We are our best selves in the wake of disaster. 9/11 forever changed us. But in its aftermath, there was a level of humanity in our country that blanketed us all. Acts of kindness – small and large – were everywhere. We were there for each other.
It didn’t last. I’m afraid that’s not the nature of civilization. We all can’t just get along; as evidenced by the recent election, there are too many of us, and we’re too different to expect ongoing harmony and accord. We can, however, do better…every single one of us.
Lists of this type are not unique, but at this particularly complex juncture in American history, they are timely and, I’ll go so far as to say, needed. So, regardless of what side of the tug-of-war you voted on, I’d like to make a few simple suggestions here, little everyday things that can make a big difference right now.
Why 36? Let it be acknowledged that 36 is asking a lot – of concentration, contemplation, application. If I’d shot for 101 or 365, you probably wouldn’t even still be reading this. Numerologically speaking – if you can wrap your head around that sort of thing – it represents energies that accomplish creative goals for helping humankind. If a number can be personified, it is said that 36 is a humanitarian. So let’s dive in, shall we:
- Don’t look back; let’s move on.
- The simplest gestures can turn someone’s day around; begin by holding a door.
- Say “Thank you,” and mean it.
- Be a good neighbor.
- Be a better friend.
- Don’t nullify your good intentions. (For example: Most financially challenged families use laundromats because they don’t have washers/dryers. If you’re donating clothing items to those less fortunate, wash them first; charitable drops are not dumpsters).
- Never litter. Ever. My mother always said that her epitaph would be: “She left the world a cleaner place.” If you drop something (on purpose or by accident – it happens), retrieve it. Instead of stepping over or around someone else’s mess, pick it up and dispose of it properly.
- Discover the “unity” in community. Perhaps you might even try participating in a local clean up or other activity close to home.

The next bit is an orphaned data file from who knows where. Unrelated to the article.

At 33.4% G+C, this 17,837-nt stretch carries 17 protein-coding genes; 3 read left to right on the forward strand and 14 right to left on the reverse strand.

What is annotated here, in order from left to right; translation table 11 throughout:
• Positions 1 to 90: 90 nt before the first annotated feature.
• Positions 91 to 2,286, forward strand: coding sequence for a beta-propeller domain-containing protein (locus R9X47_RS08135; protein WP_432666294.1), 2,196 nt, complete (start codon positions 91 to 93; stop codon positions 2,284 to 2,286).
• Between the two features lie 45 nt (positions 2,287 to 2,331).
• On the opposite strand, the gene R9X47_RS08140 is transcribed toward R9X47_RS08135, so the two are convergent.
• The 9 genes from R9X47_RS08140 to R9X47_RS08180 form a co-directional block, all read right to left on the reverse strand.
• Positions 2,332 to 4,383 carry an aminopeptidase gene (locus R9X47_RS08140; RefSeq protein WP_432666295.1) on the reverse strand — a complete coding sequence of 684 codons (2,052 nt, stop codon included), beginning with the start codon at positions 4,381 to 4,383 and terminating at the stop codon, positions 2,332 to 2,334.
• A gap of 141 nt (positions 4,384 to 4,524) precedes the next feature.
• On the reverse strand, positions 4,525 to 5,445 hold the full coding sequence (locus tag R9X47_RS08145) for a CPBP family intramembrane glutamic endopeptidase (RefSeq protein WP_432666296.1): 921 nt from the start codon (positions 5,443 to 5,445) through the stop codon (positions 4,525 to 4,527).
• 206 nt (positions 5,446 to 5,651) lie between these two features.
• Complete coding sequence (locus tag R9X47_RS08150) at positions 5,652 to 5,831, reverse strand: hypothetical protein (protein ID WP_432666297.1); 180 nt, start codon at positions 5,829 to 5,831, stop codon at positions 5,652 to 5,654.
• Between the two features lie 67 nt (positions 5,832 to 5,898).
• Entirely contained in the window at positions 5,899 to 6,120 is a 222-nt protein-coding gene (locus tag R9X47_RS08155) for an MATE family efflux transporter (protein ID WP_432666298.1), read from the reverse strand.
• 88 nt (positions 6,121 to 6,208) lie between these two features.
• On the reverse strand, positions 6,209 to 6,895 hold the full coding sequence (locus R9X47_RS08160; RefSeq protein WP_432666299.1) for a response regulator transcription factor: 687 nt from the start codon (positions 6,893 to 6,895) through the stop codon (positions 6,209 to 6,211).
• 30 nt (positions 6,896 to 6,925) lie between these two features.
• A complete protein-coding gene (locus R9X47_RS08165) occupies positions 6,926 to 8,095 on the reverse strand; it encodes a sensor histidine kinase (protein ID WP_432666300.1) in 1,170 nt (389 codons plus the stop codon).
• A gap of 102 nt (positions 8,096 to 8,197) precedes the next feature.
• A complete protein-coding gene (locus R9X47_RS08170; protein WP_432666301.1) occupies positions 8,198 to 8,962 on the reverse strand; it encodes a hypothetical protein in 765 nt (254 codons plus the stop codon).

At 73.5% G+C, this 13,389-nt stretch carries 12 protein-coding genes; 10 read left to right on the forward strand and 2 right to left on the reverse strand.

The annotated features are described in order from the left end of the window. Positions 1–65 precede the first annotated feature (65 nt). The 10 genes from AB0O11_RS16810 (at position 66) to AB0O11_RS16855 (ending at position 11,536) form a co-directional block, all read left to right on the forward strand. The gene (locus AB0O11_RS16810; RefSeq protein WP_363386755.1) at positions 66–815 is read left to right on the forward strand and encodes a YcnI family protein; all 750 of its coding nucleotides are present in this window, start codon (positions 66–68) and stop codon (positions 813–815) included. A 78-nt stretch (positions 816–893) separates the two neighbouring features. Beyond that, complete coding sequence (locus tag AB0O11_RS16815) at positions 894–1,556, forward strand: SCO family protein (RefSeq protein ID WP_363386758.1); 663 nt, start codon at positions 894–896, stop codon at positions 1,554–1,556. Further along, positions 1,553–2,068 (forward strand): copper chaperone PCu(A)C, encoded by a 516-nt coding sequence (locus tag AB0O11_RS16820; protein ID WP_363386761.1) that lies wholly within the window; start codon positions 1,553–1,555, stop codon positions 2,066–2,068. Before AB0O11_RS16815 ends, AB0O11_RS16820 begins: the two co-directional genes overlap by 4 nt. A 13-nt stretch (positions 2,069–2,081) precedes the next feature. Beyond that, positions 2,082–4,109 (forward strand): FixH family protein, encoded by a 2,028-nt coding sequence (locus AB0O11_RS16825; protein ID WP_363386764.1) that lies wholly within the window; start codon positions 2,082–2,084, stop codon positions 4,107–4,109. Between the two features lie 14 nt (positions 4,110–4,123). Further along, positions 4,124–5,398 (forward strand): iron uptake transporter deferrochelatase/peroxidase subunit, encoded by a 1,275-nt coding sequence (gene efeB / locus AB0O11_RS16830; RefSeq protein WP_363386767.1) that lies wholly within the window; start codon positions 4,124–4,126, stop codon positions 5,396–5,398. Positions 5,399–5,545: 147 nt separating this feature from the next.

- While it’s true that the circle of life returns us too closely to where we began, do not condescend to the elderly.
- On the road, be the driver who…stops for pedestrians.
- … makes it easier for other drivers to change lanes.
- …makes it possible for parallel parked drivers to merge into traffic. Someone has to do it. Why not you?
- Smile. It’s contagious.
- Break the habit of saying, “No,” and try “Yes.”
- Breathe (really) – deeply and from your midsection up into your lungs. This increase of oxygen will help clear your head. Good for you and for those around you.
- Sleep. If you’re not clocking seven hours nightly, try to add an hour or so. You’ll feel better, be happier, less stressed and more cogent.
- Examine your motives.
- Opt for honesty.
- Random acts of kindness are great, but kindness isn’t random.
- Practice humility.
- Give blood.
- Give…an inch.
- Give anonymously.
- Exercise your right to think for yourself.
- …and, if possible, think before you act or react. “What we think, we become.” – Buddha
- Don’t yield to apathy.
- Try not to jump to conclusions.
- When someone is rude to you, try not to compound it by mirroring that rudeness with your own.
- Make room for empathy – put yourself in someone else’s shoes.
- Fight against taking the low road…and for the high road (thank you, Michelle Obama).
- For Pete’s (and everyone’s) sake, turn off the faucet! Water, like freedom, is a precious resource.
- Never underestimate the power of a hug.
- Listen to what others have to say.
- Understand that sometimes it’s okay to sweat the small stuff because it can be the beginning of big change.
- Try to take something from everything.
- Work at being the best version of yourself.